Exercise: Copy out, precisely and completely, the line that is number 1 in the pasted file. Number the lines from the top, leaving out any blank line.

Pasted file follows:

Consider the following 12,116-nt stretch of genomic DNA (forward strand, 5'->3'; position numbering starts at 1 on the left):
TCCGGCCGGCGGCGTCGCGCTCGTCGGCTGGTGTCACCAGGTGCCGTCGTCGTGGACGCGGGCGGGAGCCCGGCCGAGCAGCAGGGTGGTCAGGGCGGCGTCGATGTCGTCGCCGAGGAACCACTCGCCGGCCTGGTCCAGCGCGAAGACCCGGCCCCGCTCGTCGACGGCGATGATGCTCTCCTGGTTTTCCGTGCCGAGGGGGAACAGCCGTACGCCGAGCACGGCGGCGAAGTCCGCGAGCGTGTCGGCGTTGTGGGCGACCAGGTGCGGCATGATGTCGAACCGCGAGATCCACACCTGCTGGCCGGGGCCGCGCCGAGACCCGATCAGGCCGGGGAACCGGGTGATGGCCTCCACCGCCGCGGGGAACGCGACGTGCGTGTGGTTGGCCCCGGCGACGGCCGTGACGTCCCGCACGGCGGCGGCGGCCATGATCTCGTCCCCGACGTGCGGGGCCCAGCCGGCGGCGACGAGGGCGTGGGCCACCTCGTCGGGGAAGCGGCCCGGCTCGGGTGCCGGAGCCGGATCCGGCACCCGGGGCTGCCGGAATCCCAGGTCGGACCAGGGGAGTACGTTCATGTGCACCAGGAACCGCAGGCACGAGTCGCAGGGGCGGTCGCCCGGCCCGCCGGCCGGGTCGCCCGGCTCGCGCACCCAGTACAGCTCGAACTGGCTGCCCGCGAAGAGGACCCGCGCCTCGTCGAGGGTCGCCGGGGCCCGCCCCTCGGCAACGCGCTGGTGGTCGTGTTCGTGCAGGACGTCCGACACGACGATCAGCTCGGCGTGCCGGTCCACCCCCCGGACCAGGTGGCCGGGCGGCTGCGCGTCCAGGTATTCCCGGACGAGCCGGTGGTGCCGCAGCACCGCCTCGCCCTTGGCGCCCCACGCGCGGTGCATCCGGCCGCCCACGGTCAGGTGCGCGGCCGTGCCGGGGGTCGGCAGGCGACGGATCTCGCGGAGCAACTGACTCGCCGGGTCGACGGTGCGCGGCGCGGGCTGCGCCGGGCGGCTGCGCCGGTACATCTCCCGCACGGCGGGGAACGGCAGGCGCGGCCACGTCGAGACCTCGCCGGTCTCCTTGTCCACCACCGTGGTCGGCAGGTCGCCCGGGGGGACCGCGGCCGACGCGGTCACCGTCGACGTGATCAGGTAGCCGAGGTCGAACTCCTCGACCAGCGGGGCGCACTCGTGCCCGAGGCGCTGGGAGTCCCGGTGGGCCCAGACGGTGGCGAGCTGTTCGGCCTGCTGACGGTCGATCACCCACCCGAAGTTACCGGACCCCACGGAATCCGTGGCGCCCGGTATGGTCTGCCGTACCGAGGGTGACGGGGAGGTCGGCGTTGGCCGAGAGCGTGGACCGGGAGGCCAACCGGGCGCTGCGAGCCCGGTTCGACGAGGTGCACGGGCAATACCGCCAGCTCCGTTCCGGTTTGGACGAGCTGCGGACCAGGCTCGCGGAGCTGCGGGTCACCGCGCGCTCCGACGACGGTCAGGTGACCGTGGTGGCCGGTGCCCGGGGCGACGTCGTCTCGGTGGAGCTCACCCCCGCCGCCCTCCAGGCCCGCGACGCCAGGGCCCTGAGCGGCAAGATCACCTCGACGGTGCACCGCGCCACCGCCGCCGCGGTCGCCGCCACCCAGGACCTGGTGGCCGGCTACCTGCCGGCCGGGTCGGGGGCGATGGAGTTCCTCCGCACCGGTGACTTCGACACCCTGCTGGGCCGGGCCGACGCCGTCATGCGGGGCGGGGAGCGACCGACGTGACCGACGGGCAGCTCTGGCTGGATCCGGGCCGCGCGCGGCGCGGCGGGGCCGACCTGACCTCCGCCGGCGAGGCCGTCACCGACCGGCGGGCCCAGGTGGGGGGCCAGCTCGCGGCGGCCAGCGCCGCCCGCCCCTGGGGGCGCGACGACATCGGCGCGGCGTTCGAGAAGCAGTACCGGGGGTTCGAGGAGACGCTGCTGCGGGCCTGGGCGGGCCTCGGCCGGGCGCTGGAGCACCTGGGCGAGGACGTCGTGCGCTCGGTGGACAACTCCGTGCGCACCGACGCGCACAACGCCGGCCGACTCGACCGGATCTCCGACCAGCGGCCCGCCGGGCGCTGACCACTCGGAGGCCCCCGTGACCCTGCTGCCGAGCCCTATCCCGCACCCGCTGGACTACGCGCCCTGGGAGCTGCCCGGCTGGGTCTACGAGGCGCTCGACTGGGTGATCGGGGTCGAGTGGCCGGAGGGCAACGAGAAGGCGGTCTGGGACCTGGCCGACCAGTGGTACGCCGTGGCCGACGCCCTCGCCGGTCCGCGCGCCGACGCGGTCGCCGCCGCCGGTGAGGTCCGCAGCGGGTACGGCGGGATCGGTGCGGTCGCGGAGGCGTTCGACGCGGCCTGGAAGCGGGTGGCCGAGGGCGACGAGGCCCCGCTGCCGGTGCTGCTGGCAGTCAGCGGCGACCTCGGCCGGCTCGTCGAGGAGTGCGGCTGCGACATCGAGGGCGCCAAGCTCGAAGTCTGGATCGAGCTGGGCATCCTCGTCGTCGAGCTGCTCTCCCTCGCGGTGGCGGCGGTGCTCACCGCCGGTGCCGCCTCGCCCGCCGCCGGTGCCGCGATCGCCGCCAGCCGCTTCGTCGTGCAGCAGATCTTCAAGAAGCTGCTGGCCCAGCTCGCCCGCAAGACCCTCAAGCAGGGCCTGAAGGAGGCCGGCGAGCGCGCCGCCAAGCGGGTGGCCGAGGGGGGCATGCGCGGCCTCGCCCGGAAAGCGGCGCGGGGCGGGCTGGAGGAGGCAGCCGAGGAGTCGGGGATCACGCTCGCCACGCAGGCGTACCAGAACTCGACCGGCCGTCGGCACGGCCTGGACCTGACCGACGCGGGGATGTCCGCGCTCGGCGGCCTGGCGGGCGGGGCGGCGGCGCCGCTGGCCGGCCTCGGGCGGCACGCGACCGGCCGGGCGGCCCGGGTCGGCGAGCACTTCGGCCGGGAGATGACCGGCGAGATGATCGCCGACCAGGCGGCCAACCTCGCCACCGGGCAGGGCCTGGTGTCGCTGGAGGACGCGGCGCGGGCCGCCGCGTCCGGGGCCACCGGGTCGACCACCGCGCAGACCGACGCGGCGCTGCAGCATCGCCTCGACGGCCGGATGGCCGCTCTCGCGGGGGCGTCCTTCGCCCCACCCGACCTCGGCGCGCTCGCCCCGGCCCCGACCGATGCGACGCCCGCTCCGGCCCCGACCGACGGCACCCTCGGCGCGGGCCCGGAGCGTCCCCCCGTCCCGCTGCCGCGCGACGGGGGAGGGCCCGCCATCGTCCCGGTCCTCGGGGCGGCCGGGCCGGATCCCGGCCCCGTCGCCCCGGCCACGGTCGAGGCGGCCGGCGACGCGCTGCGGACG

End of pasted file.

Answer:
Consider the following 12,116-nt stretch of genomic DNA (forward strand, 5'->3'; position numbering starts at 1 on the left):